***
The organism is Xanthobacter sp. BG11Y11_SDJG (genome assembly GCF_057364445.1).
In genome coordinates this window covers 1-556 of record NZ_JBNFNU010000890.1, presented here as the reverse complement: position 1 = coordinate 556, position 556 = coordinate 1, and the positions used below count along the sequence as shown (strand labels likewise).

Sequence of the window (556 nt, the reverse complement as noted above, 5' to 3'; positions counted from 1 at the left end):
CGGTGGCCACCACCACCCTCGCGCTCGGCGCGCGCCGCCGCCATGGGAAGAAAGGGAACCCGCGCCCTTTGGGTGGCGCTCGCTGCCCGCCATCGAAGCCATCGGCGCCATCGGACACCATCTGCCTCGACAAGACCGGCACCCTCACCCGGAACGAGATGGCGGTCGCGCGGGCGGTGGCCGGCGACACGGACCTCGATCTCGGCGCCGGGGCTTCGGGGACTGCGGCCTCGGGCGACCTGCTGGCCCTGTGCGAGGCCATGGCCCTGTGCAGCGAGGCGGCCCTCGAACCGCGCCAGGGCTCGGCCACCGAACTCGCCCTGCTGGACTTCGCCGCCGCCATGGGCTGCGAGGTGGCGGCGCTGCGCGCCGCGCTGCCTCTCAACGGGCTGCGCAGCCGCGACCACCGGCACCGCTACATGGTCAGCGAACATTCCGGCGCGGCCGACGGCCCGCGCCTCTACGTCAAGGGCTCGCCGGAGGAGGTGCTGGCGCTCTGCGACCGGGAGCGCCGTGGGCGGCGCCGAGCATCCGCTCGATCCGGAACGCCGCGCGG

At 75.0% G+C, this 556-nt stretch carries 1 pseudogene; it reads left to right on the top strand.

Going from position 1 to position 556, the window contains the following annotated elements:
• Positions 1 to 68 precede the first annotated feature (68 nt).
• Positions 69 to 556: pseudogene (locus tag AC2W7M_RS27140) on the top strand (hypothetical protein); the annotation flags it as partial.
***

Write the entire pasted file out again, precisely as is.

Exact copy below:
The organism is Xanthobacter sp. BG11Y11_SDJG (genome assembly GCF_057364445.1).
In genome coordinates this window covers 1-556 of record NZ_JBNFNU010000890.1, presented here as the reverse complement: position 1 = coordinate 556, position 556 = coordinate 1, and the positions used below count along the sequence as shown (strand labels likewise).

Sequence of the window (556 nt, the reverse complement as noted above, 5' to 3'; positions counted from 1 at the left end):
CGGTGGCCACCACCACCCTCGCGCTCGGCGCGCGCCGCCGCCATGGGAAGAAAGGGAACCCGCGCCCTTTGGGTGGCGCTCGCTGCCCGCCATCGAAGCCATCGGCGCCATCGGACACCATCTGCCTCGACAAGACCGGCACCCTCACCCGGAACGAGATGGCGGTCGCGCGGGCGGTGGCCGGCGACACGGACCTCGATCTCGGCGCCGGGGCTTCGGGGACTGCGGCCTCGGGCGACCTGCTGGCCCTGTGCGAGGCCATGGCCCTGTGCAGCGAGGCGGCCCTCGAACCGCGCCAGGGCTCGGCCACCGAACTCGCCCTGCTGGACTTCGCCGCCGCCATGGGCTGCGAGGTGGCGGCGCTGCGCGCCGCGCTGCCTCTCAACGGGCTGCGCAGCCGCGACCACCGGCACCGCTACATGGTCAGCGAACATTCCGGCGCGGCCGACGGCCCGCGCCTCTACGTCAAGGGCTCGCCGGAGGAGGTGCTGGCGCTCTGCGACCGGGAGCGCCGTGGGCGGCGCCGAGCATCCGCTCGATCCGGAACGCCGCGCGG

At 75.0% G+C, this 556-nt stretch carries 1 pseudogene; it reads left to right on the top strand.

Going from position 1 to position 556, the window contains the following annotated elements:
• Positions 1 to 68 precede the first annotated feature (68 nt).
• Positions 69 to 556: pseudogene (locus tag AC2W7M_RS27140) on the top strand (hypothetical protein); the annotation flags it as partial.